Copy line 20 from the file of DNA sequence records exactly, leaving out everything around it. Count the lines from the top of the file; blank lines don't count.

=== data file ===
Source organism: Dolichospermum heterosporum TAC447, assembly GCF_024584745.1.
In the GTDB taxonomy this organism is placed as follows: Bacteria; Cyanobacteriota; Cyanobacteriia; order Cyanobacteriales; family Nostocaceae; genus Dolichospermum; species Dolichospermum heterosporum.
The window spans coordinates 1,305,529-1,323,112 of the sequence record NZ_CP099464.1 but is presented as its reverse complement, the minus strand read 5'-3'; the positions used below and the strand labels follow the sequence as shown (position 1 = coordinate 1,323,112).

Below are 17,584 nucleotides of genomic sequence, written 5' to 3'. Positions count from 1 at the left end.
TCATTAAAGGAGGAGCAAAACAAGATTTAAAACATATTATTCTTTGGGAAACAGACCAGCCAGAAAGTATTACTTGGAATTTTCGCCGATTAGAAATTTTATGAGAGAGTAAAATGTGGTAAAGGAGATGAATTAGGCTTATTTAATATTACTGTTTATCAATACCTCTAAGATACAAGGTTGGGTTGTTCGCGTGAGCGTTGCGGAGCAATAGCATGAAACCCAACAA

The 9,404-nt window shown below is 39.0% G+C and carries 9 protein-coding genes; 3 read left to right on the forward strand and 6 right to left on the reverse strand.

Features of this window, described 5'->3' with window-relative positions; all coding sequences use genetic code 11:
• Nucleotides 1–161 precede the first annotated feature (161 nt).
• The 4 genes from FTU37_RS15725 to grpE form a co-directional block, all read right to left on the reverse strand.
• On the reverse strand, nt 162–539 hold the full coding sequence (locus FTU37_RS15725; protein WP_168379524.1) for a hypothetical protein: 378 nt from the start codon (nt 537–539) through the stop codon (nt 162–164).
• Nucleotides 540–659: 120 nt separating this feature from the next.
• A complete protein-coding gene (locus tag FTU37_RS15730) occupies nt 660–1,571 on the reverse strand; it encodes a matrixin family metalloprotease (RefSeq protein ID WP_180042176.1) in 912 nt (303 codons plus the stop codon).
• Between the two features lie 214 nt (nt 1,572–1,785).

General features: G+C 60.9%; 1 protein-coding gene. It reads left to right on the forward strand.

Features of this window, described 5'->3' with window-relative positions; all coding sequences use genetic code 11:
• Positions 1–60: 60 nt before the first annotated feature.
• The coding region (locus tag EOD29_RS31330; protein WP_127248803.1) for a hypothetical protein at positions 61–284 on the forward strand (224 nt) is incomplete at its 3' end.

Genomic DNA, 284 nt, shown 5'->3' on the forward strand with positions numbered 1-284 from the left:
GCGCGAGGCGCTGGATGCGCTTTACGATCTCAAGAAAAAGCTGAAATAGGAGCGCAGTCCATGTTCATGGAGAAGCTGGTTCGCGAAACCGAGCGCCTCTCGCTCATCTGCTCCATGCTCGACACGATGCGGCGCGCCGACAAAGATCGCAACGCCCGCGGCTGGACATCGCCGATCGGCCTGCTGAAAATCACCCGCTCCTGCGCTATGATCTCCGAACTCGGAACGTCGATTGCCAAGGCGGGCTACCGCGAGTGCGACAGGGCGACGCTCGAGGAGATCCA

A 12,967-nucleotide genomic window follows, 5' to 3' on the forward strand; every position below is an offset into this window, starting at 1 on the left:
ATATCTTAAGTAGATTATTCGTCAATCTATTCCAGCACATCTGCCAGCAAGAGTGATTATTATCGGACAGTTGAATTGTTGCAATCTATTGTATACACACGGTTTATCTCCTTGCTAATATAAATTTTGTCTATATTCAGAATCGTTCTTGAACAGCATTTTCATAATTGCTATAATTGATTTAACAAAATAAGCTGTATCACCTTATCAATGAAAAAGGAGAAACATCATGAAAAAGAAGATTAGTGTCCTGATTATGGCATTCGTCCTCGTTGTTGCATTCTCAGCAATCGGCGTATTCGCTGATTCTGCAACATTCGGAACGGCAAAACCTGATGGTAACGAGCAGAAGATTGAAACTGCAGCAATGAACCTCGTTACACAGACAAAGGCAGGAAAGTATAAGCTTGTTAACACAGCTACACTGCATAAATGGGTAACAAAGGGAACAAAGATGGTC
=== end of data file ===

A 12,967-nucleotide genomic window follows, 5' to 3' on the forward strand; every position below is an offset into this window, starting at 1 on the left: